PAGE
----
My poet friend, Donald Revell, says poetry is an exercise in faith that language has meaning. He begins a poem by writing words that come to him. Then he puts them together waiting for the meaning to emerge. His act of writing is a stepping out in faith. Science, mystery novels, and poetry alike rests on a kind of faith that is the foundation for them to proceed with the search. Such faith is not a clear, precise answer. It is a foggier but more fundamental trust that the road leads somewhere worth going. 
     For Christian faith, let’s turn to the Nicene Creed that defines it. Each part of the Creed begins with these crucial words “I believe in . . . “ Modern people mistranslate those words in their heads as “I hold the opinion that . . .” But “I believe in” is quite a different matter. “I believe” translates the Latin, “credo” (from which we get the word, “Creed”). “Credo” – comes from “cor do” which means “I give my heart.” That is considerably more than an opinion about a fact. How did we get from “Credo” to “I believe”? The connection is that “believe” comes from the Old English “beleven” which is the root of “beloved.” When we say, “I believe,” we are not expressing an opinion, but pouring our hearts out in trust. 
     That’s why we do not say to each other, “I believe that.” We say to God, “I believe in you.” Country fans may get a sense of “I believe in” from Don Williams. Or if your tastes run otherwise, perhaps try Celine Dion; Michael Bublé or Whitey Houston  I don’t mean those are adequate statements of faith for a life, but they are closer to the “I believe in” of the Creed than any “I believe that.” Since the Reformation, several denominations have adopted “Confessions”[v] which are “I believe that” statements, and that is fine for defining themselves, but agreement with precise doctrines is not the faith that saves us. Faith is a matter of “I give my heart.” 
     But what does it mean to “give our heart?” It means “this is where I place my existential chips. This is where I invest my life. This is the basic assumption I trust so that I may live.” I entrust my life, it’s worth, and its destiny – not to an idea, not to a principle, not to a cause, but to the Person of God. When we say we “believe in God,” that determines our attitude toward each other, toward the world, toward life itself. H. Richard Niebuhr said there are three basic outlooks to choose from:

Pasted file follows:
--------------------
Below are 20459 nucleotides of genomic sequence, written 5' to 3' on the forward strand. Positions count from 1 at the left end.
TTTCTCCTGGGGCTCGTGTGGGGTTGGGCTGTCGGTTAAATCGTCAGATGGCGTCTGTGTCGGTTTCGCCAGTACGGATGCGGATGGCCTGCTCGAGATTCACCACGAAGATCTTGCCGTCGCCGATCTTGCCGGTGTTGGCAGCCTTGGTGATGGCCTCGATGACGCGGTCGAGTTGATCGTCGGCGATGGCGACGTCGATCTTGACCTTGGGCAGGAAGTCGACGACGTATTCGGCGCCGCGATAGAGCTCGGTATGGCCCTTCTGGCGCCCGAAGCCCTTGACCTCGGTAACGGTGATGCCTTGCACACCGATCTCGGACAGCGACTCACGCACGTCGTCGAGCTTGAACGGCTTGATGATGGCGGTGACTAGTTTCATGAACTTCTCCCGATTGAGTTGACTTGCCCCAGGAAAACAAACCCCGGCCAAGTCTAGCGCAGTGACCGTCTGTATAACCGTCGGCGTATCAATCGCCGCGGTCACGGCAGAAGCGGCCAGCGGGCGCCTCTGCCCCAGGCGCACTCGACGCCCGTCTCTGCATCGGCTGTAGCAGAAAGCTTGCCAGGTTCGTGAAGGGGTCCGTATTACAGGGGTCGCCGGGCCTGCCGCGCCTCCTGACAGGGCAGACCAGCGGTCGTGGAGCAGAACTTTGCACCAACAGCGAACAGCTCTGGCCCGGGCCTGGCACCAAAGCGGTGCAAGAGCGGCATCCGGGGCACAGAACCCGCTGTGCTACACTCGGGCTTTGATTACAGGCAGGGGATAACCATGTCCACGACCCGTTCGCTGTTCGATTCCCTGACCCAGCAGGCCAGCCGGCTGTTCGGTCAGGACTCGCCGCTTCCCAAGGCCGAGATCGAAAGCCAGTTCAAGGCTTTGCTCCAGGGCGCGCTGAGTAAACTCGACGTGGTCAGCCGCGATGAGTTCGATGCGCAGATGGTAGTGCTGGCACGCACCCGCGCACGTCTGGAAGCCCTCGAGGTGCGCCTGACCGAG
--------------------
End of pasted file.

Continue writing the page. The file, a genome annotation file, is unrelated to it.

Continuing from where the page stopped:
First, we may see reality as hostile and threatening, lock our doors, stock our cupboards, gun up, and hunker down to defend ourselves from Reality. Second, we may see Reality as cold and indifferent, and assemble our resources to fend for ourselves as best we can, leaving others to do the same. Third, we may see Reality as life-giving, nourishing, even gracious, and live boldly and generously out of that conviction. 
This coming Sunday we will read John’s account of the disciples huddled in the upper room after the crucifixion, the doors locked “for fear of the Jews.” Then Jesus appeared in the midst of them saying, “Shalom. Peace be with you.” He showed them a Reality worth living for and even dying for. As we imagine the disciples cowering behind locked doors – “locked for fear,” we see the very opposite of faith, desperate fear, abandonment of the mission – not a discerning, thinking doubt, but a collapse of courage. 

Jesus steps into the room not to judge the disciples for their faithlessness but rather to restore their faith so they can live. He appears for their sake, to defibrillate their fear-frozen hearts.
     That scene repeats in Revelation. St. John the Divine is trembling in his cave on Patmos despairing over the slaughter of the Church by the Emperor Domitian. But the Risen Lord appears to him. 
His face was like the sun shining in all its brilliance. When I saw him, I fell at his feet as though dead. Then he placed his right hand on me and said: “Do not be afraid. I am the First and the Last. I am the Living One; I was dead, and now look, I am alive for ever and ever! And I hold the keys of death and Hades.[vi]

“Do not be afraid. I am the First and the Last, the origin and the destiny of your life.” As Jesus restored the faith of the disciples, he restored the faith of his prophet John the Divine so he in turn could write a book of comfort and courage for Christians facing persecution in Anatolia.